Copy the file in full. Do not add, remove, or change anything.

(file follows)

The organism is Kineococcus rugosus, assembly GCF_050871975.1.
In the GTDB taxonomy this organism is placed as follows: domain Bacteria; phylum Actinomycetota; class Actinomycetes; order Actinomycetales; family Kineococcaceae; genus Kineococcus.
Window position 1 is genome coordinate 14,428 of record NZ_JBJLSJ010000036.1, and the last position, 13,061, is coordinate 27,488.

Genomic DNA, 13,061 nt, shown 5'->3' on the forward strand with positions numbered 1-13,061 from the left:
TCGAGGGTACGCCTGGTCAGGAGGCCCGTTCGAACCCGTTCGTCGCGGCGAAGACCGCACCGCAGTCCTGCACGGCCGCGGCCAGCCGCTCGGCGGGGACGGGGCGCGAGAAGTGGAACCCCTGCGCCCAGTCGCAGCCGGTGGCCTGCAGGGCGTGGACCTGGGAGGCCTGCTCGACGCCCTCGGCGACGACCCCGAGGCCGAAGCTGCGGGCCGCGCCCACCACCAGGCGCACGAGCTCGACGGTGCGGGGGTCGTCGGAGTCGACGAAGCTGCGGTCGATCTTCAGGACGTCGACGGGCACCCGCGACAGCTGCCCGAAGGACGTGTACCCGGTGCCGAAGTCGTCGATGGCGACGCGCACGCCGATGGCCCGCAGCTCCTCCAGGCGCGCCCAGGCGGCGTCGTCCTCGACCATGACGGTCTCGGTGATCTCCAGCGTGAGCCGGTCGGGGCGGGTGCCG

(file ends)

The organism is Kineococcus rugosus, assembly GCF_050871975.1.
In the GTDB taxonomy this organism is placed as follows: domain Bacteria; phylum Actinomycetota; class Actinomycetes; order Actinomycetales; family Kineococcaceae; genus Kineococcus.
Window position 1 is genome coordinate 14,428 of record NZ_JBJLSJ010000036.1, and the last position, 13,061, is coordinate 27,488.

Genomic DNA, 13,061 nt, shown 5'->3' on the forward strand with positions numbered 1-13,061 from the left:
TCGAGGGTACGCCTGGTCAGGAGGCCCGTTCGAACCCGTTCGTCGCGGCGAAGACCGCACCGCAGTCCTGCACGGCCGCGGCCAGCCGCTCGGCGGGGACGGGGCGCGAGAAGTGGAACCCCTGCGCCCAGTCGCAGCCGGTGGCCTGCAGGGCGTGGACCTGGGAGGCCTGCTCGACGCCCTCGGCGACGACCCCGAGGCCGAAGCTGCGGGCCGCGCCCACCACCAGGCGCACGAGCTCGACGGTGCGGGGGTCGTCGGAGTCGACGAAGCTGCGGTCGATCTTCAGGACGTCGACGGGCACCCGCGACAGCTGCCCGAAGGACGTGTACCCGGTGCCGAAGTCGTCGATGGCGACGCGCACGCCGATGGCCCGCAGCTCCTCCAGGCGCGCCCAGGCGGCGTCGTCCTCGACCATGACGGTCTCGGTGATCTCCAGCGTGAGCCGGTCGGGGCGGGTGCCG